I love you

View user profile

15 Re: When Going to Fermenter on Wed Jun 23, 2010 8:04 pm

Dimik wrote: If you also dump in a ton of hops along with coagulated proteins, you'll have 1.5-2 inches. If from there you go straight into the bottle, since kegging such high alcohol brew is just waaay too hardcore, at least for my tastes, you'll end up sucking in a TON of yeast and trub into the bottling bucket.

That's why I mentioned Hop bags as being a must Wink

Secondly, from fermentor to bottling bucket is a different story than from boiling to fermenting as the question referred. Obviously care must be given towards finished beer being siphoned into the bottling bucket. No matter how you do it, you are going to have trub, and siphoning off of 1 inch of trub or 35 inches is exactly the same: you must keep the racking cane off of the trub.

View user profile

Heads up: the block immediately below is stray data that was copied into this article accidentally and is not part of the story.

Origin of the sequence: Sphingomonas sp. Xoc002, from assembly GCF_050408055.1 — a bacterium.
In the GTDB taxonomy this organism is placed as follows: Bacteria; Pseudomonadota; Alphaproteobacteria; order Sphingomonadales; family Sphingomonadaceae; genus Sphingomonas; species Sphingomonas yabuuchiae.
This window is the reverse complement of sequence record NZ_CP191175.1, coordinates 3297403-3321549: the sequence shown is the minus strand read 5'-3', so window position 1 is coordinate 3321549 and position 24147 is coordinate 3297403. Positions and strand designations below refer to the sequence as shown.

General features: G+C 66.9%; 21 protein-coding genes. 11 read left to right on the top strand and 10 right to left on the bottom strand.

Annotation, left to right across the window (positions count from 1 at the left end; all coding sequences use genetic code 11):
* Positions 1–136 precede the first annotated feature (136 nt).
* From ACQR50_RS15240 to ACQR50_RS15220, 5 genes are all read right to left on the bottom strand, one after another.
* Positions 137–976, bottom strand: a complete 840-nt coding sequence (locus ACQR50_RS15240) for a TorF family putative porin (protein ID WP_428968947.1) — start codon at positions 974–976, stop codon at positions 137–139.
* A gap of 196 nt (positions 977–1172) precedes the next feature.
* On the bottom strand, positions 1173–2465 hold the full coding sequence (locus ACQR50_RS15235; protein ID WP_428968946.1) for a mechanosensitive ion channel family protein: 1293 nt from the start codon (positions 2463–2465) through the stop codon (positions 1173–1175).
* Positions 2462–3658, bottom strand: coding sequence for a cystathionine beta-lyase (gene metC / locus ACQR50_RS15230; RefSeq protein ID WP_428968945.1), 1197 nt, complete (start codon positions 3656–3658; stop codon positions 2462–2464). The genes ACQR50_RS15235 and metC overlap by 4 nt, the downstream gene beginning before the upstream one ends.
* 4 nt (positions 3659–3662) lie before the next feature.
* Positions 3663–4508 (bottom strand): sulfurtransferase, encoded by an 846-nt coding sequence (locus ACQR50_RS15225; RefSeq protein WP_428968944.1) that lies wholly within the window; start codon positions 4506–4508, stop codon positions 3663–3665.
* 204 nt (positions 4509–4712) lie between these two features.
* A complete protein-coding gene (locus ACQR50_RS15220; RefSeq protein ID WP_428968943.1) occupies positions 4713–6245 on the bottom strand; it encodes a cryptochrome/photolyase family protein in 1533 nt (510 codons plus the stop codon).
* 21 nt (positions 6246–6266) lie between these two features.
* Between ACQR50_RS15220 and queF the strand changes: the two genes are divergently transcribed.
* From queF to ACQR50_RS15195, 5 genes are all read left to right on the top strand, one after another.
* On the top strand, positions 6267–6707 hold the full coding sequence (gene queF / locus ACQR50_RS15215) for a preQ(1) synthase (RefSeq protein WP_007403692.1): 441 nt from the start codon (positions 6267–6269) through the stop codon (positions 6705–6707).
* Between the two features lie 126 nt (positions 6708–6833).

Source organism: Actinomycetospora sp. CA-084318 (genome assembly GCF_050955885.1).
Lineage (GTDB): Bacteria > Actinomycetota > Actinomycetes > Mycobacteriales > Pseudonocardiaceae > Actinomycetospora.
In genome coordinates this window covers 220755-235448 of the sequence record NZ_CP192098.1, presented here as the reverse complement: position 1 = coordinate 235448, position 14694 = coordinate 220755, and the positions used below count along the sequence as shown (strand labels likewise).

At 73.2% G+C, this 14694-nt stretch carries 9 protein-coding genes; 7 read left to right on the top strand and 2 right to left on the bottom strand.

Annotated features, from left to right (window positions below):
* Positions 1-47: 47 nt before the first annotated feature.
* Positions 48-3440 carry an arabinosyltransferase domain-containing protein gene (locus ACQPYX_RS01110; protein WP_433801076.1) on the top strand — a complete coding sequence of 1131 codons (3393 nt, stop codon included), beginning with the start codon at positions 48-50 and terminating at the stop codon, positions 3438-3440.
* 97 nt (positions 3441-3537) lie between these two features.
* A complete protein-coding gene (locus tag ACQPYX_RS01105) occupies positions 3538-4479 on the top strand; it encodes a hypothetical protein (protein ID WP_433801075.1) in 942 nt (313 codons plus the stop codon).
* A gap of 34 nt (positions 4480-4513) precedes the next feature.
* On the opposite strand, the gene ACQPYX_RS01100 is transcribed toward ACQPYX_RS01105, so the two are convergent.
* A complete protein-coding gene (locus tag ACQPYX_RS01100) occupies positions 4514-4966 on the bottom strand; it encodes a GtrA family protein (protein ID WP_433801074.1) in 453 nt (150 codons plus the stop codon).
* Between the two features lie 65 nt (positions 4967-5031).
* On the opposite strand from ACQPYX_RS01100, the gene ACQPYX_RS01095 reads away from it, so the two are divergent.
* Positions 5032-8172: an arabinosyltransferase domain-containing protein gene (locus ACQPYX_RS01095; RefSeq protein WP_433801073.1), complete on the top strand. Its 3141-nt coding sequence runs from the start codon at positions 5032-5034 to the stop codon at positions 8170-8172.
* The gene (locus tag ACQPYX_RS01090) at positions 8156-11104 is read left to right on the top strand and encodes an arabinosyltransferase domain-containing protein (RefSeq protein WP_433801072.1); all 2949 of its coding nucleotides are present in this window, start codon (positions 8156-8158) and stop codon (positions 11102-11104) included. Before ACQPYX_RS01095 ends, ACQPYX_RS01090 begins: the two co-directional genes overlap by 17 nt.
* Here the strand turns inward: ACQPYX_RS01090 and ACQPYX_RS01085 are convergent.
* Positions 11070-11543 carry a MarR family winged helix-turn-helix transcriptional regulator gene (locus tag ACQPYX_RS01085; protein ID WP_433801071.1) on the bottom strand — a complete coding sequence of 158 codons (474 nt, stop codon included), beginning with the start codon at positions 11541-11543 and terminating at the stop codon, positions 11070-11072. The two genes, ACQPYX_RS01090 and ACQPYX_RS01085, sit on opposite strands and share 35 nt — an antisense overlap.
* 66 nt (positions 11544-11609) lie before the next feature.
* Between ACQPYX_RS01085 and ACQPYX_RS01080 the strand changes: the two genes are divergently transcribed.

16 Re: When Going to Fermenter on Wed Jun 23, 2010 8:06 pm

I was just advocating straining the wort when going into fermenter because I hate the idea of boiling nylon in my beer. And whole hops are much easier to strain, or if you have a spigot in your kettle.

View user profile

17 Re: When Going to Fermenter on Wed Aug 25, 2010 3:45 pm

I don't use hop sacks anymore, and I have no secondary fermenter. Ever try Smuttynose IPA? ... there's more floaties in there than an asteroid shower, and they're proud of it. Some of my brews are pretty clear, no floaties, some are cloudy, some have floaties ... eh ... they're all great.
Throw pellet hops in the pot!

Most of the big stuff settles in the fermenter. Just pour beer slow from the bottle to the glass when it's time to enjoy, and if trub cloudiness bothers you, leave the last half ounce in the bottle. I like it, though, vitamin B!

What a Face

View user profile

18 Re: When Going to Fermenter on Sat Nov 26, 2011 1:18 am

Dimik wrote:I dislike hop bags because I just don't like the idea of boiling a nylon bag for 60-90 minutes in my brew.
If you use whole hops, straining is much easier.

you wouldn't be boiling it. dry hopping would be done in a secondary anyway, just a dunk in star san and it'd be good, i've done it.

View user profile

19 Re: When Going to Fermenter Today at 5:01 pm

Sponsored content


View previous topic View next topic Back to top  Message [Page 1 of 1]

Permissions in this forum:
You cannot reply to topics in this forum